this equal protection idea. they were about race. >> scott: since the civil war. >> right. the historical case. there are parallels between these kinds of discrimination. here is another difference. in 1967 when the supreme court in loving versus virginia banned gay marriage, in that time, only 16 states retained such a ban. the previous decade plus, 14 states moved away from the bans. we still have a situation where 40 states prohibit same-sex marriage. that may change in four or five years. that is different with the mainstream. >> i would say one of the things that is interesting is how fast public opinion is moving. in the case of interracial marriage in 1967, there were polls showing lower levels of support when the supreme court acted than there are today. there is the fact that many states and one reason is a big regional divide. on the east coast and west coast, there is more sympathy than in the south and middle of the country. >> scott: that goes if they strike down prop 8, they have several options if they strike it down. more or less it is california only option or -- >> there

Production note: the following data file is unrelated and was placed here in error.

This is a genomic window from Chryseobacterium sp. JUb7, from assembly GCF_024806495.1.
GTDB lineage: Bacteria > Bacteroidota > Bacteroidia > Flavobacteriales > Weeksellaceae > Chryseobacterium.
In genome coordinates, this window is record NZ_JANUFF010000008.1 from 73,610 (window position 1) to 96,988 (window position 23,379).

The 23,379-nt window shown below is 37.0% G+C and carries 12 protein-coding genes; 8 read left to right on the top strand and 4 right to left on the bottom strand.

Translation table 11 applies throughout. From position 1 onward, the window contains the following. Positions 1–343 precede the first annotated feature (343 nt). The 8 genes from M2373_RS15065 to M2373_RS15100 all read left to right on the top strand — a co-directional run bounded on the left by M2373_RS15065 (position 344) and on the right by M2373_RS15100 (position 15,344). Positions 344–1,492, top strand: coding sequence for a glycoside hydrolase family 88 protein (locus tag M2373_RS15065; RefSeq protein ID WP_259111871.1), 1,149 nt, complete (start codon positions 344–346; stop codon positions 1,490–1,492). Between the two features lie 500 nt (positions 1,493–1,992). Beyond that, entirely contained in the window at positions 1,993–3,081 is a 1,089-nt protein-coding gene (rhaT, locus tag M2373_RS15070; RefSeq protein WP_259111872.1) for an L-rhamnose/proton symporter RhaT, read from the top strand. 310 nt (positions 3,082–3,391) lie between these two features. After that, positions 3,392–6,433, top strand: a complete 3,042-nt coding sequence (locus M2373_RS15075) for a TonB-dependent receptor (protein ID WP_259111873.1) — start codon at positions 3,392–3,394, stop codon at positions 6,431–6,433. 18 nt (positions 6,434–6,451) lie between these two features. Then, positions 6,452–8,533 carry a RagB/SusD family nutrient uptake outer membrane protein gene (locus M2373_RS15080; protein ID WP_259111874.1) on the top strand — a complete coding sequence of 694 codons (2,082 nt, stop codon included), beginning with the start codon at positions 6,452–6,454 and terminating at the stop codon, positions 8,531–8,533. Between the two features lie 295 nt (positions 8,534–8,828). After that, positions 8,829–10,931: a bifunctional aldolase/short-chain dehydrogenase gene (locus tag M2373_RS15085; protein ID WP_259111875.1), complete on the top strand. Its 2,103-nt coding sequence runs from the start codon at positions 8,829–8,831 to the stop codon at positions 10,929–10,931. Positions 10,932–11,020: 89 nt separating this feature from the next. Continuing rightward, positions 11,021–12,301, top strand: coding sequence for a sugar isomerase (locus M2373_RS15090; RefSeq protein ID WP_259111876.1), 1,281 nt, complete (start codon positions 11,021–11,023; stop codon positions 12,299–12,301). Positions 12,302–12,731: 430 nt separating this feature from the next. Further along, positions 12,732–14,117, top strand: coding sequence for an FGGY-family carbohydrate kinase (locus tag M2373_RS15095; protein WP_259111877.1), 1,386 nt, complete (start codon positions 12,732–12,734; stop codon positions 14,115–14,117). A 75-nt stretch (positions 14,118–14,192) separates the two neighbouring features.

the civil rights movement. at 10 p.m. eastern we'll bring you our weekly "after words" program. this week david burstein, author of "fast future" sits down with host s.e. cupp. and we conclude tonight's prime time programming at 11 eastern with sandra day o'connor. her book is "out of order." visit booktv.org for more on this weekend's television schedule. >> here's a look at some books that are being published this week. bioethicist ezekiel emanuel recounts his upprescriptioning and how his immigrant parents produced three successful children including his brother rahm emanuel and ari emanuel, a hollywood agent, in "brothers emanuel." in "those angry days: roose svelte, lindbergh and america's fight over world war ii, lynne olson recounts world war ii. jeff chu presents his thoughts on religion and gay rights in "does jesus really love me: a gay christian's pilgrimage in search of god in america." in "forecast: what physics, meetology and science can teach us," mark buchanan explains how the ebb and flow of markets and the economy can relate to numerous fields of science. look for these